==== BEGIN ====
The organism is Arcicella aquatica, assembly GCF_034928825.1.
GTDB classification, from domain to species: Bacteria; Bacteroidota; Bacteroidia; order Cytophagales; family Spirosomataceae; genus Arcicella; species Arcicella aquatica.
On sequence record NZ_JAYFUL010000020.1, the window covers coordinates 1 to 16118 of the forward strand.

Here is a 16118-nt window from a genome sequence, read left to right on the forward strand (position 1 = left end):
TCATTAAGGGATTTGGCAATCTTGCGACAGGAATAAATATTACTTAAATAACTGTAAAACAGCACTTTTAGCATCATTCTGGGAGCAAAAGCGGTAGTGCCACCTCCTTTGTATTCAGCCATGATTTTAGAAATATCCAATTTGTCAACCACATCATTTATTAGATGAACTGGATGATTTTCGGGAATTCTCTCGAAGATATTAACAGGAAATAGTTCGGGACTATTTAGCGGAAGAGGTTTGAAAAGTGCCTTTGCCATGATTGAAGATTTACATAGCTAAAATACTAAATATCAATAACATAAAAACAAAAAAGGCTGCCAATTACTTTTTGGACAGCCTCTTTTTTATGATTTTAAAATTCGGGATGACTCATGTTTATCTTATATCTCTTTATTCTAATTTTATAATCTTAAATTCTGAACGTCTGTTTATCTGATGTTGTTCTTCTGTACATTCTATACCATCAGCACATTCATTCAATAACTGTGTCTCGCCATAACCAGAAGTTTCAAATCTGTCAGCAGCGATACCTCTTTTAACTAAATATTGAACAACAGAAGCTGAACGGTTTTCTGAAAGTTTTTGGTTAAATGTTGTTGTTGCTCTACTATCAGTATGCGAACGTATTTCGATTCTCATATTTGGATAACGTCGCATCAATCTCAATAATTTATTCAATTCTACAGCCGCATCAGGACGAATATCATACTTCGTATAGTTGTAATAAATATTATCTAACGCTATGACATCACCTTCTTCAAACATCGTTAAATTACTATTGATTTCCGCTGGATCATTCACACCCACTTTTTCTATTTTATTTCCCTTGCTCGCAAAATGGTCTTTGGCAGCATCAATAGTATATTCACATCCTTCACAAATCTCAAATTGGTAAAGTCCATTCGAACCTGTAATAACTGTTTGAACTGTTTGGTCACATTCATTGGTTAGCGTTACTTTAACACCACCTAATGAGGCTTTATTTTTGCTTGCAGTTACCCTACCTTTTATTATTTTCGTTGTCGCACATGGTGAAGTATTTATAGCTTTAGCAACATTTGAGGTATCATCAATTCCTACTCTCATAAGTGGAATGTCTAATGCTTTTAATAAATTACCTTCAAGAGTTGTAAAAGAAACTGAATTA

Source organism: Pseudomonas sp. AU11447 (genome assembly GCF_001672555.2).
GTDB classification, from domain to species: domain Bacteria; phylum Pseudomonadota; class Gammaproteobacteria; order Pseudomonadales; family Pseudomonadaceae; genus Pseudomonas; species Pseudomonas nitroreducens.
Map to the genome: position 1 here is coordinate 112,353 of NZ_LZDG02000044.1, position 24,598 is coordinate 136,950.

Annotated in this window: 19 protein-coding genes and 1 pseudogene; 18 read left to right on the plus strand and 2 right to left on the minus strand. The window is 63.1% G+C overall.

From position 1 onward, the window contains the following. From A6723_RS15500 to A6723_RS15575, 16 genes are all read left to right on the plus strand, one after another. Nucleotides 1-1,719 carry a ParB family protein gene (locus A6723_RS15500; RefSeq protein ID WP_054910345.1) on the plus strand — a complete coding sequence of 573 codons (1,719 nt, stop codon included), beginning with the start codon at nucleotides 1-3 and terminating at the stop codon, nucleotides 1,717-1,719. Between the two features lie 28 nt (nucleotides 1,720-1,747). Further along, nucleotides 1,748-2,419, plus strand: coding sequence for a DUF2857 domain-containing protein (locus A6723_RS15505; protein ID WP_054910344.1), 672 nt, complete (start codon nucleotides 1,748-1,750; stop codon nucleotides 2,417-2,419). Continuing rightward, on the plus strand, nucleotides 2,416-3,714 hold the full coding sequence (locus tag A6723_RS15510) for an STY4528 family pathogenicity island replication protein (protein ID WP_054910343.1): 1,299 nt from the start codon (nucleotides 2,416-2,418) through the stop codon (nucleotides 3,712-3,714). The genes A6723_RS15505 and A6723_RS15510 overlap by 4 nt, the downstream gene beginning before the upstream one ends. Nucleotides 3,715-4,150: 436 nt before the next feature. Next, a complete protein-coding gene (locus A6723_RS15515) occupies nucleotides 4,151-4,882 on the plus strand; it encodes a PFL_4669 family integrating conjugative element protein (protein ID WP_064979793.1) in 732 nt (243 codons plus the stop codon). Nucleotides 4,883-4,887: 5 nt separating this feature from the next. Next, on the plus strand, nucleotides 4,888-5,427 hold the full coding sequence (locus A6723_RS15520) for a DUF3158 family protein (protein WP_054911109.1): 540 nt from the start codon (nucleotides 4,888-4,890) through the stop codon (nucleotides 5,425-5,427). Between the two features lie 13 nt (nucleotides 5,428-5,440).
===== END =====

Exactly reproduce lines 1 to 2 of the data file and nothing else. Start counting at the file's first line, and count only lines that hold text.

The organism is Arcicella aquatica, assembly GCF_034928825.1.
GTDB classification, from domain to species: Bacteria; Bacteroidota; Bacteroidia; order Cytophagales; family Spirosomataceae; genus Arcicella; species Arcicella aquatica.